MALAYSIA 2016: “So, what brings you here?” asks the woman sitting next to me in a Kuala Lumpur coffee shop during BODYART’s most recent ‘Decay Project’ venture. A simple and direct question, but one with pretty deep roots in my personal ideology and purpose.
Me: Well, I’m here to engage with a new community about a shared topic through movement.
Woman: Does that mean you are teaching dance?
Me: Yes, but that’s not why I’m here.
Woman: So, are you performing on stage?
Me: I’m providing a platform, in this case a dance film, but that’s not the point either.
At the risk of sounding like an inspirational dentist office poster (insert kitten hanging from a ledge here): It’s the journey, not the destination. Creative success lives in the process, however cheesy that sounds, but it couldn’t be more true.
The Decay Project, which took me to Malaysia, finds beauty in unexpected places through collaborations with local artists. The performers seen here in the film and photos are dancing on a palm oil collection site. Structures like this, now in ruin, speak to the history of manual labor integral to Maylasia’s history. I offer special thanks to our Malaysian producer, Bilqis Hijjas and the Damansara Performing Arts Center who were our partners on the project.
As someone who has participated in the contemporary dance booking and touring circuit nationally as both a producer and performer for the last decade, I’m increasingly aware that the artistic goal of a tour or performance has to be couched in something more than a plane ticket to the other side of the world/country.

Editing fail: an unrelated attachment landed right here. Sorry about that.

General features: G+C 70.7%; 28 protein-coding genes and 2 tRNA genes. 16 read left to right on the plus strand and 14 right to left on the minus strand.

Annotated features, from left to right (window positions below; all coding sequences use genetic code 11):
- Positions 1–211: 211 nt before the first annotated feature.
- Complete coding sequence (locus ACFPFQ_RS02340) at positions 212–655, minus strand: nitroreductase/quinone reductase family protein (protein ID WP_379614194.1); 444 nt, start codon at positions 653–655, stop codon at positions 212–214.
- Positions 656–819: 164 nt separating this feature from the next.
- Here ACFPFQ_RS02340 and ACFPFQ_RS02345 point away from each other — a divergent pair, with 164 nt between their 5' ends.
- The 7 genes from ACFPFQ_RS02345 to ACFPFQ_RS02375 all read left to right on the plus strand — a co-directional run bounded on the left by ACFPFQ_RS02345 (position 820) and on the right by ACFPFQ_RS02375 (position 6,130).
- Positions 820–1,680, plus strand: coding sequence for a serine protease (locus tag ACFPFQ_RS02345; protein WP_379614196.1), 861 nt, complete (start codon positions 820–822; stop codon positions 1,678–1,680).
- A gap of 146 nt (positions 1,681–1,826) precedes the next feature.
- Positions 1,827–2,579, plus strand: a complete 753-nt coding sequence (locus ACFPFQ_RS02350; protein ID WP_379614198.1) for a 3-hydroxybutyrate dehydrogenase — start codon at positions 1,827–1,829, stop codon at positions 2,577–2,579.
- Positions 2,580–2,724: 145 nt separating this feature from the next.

What if we, as artists and arts organizations judged our success based solely on how well we connect to the immediate community that supports us?
What if traveling with art making was a result of a deep connection to a specific population rather than the next geographical step? The exciting news is that result can be true, and young arts professionals have more opportunities than ever to help make these connections.
Community engagement is not extra. It’s not optional, or a tagline in a grant proposal. In fact, it’s essential. As presenters we are struggling to make connections to audiences with more choices than ever, simply showing up and walking on stage is no longer a viable option. In the 90s the dance community in the USA saw an influx of opportunities to present your work “on the road,” making touring a way to raise funds for potentially more risky work at home. As a young dance maker taking note, I started a company in the mid-00’s with my sights set squarely on touring as the only metric for success. DanceUSA released numbers this year stating that large US based companies had, on average, 4 bookings per year. That number is still on the optimistic side for more than half of the art makers in that group. That number also doesn’t include whether or not the companies reported a financial gain from those opportunities.